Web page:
“An examination of the discussion of apatheia in ancient Greece, Judaism, and Christianity shows that apatheia does not mean the petrification of men, nor does it denote those symptoms of illness which are today described as apathy, indifference, and alienation. Rather, it denotes the freedom of man and his superiority to the world in corresponding to the perfect, all-sufficient freedom of the Godhead. Apatheia is entering into the higher divine sphere of the Logos. […] Love arises from the spirit and from freedom, not from desire or anxiety. The apathetic God therefore, could be understood as the free God who freed others for Himself.”

For Moltmann, it is essential for Christian theology to have both apatheia and pathos (which we find in the Old Testament). Thus, Moltmann concludes about apatheia, “Christian theology can only adopt insight and the longing of Hellenistic apathetic theology as a presupposition for the knowledge of the freedom of God and the liberation of fettered man” (page 275) Contrary to the popular saying “freedom isn’t free,” freedom is free, and its source is found in the Open God of Liberation. Just as no one desire or emotion is able to claim the Triune God as its own, neither can any oppressive tradition or institution possess the freedom that the Christian has been given by the Creator.  In the words of Clement of Alexandria, “For God bestows life freely, but evil custom, after our departure from this world, brings on the sinner unavailing remorse with punishment.” (Sermon to the Greeks, Chapter 10).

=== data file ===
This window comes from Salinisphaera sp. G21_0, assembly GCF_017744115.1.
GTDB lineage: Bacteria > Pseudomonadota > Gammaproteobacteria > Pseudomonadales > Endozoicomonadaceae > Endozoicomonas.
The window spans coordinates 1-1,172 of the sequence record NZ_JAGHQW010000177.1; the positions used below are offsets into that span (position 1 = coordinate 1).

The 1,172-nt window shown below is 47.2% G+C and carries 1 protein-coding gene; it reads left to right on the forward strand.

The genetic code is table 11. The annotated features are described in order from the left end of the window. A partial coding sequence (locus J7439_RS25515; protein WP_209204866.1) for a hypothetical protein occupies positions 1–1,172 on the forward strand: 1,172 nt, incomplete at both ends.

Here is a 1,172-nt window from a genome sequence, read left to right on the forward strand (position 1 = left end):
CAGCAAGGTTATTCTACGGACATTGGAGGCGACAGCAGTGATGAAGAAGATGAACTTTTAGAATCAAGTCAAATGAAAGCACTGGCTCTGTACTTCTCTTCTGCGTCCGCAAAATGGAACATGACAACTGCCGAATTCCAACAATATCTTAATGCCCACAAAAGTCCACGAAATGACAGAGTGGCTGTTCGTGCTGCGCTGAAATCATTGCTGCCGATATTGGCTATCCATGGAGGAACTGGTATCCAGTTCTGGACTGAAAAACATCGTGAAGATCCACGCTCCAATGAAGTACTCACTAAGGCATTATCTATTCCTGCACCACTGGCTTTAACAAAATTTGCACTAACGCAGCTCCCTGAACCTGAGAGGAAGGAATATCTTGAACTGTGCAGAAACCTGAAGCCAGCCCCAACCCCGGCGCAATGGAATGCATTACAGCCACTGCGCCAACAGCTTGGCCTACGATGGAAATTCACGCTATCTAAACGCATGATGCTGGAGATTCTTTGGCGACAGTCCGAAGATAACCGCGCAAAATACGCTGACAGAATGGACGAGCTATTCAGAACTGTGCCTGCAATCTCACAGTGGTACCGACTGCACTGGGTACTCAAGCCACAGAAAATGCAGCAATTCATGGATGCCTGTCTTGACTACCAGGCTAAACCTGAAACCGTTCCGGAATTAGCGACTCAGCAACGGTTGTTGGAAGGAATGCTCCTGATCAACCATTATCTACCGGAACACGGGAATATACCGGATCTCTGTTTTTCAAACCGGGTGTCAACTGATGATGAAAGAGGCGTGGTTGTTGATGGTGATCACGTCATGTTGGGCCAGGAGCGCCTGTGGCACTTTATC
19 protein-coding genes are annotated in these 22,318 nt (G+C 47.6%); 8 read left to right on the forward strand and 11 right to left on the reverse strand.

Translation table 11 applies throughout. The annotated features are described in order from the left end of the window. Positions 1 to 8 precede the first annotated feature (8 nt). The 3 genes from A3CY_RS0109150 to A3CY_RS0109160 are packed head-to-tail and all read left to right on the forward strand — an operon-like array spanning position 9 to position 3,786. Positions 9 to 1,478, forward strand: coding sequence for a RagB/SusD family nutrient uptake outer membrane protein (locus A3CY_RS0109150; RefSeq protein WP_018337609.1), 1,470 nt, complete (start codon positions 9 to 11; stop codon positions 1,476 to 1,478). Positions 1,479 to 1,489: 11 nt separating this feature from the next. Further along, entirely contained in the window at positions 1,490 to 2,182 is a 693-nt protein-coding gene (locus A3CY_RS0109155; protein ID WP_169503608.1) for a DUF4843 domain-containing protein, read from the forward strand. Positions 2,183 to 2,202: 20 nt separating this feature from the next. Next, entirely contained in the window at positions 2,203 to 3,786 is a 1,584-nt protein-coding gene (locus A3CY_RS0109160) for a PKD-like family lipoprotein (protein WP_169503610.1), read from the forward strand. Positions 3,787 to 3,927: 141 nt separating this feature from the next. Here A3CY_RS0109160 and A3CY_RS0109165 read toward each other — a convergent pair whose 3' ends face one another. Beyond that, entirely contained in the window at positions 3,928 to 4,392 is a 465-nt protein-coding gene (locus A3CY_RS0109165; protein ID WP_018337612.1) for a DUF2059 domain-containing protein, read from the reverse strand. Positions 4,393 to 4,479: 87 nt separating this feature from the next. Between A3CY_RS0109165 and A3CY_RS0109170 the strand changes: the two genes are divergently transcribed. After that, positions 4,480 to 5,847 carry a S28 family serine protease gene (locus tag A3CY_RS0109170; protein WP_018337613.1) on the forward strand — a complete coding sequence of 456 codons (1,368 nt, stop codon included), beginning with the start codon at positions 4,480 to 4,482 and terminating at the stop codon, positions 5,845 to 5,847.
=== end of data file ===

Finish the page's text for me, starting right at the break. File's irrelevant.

The Crucifixion of God’s Son is the one true source of humanity’s liberty.  The God-Man’s death on the Cross must be seen as God opening up God’s covenant for all humanity. Undergirding this premise for Moltmann is his CORRECT observation that the downward pathos movement of YHWH can only be understood as part of the special revelation in the Hebrew Bible, and in God’s communion with Israel.

“Therefore, there is for it a direct correspondence between the pathos of God and the sympatheia of men. On the basis of the presupposition of election to the covenant and the people it is necessary only to develop a dipolar theology which speaks of God’s passion and the drive of the spirit in the suffering and hopes of man. This presupposition does not exist for the Christian, especially for the Gentile Christian. Where for Israel immediacy is grounded on the presupposition of the covenant, for Christians it is Christ himself who communicates the Fatherhood of God and the power of the Spirit. Therefore, Christian theology cannot develop any dipolar theology of the reciprocal relationship between the God who calls and the man who answers; it must develop a trinitarian theology, for only in and through Christ is that dialogical relationship with God opened up.”- Page 275, once more (Bold Emphasis My Own)

Moltmann’s move is a significant gesture, a critique of the Gentile imperial arrogance we know as natural revelation. Moltmann at once contextualizes himself in the story of the Crucified God as a German Gentile, and at the same time is able to articulate the narrative of God’s people (Israel) and God’s Messiah. Now, Moltmann goes on to argue that the beginning of Trinitarian history happens at Golgatha; I disagree. God’s own Trinitarian history begins with liberating Exodus event and the Incarnation of the Logos, the Word made fetal flesh. The history of full human participation in Trinitarian history begins with the Crucifixion, I would contend, since God sovereignly chose to embrace us ragged Gentiles into the salvific equation. The Openness of God for us begins with the sweet embrace of Jesus nailed to the tree.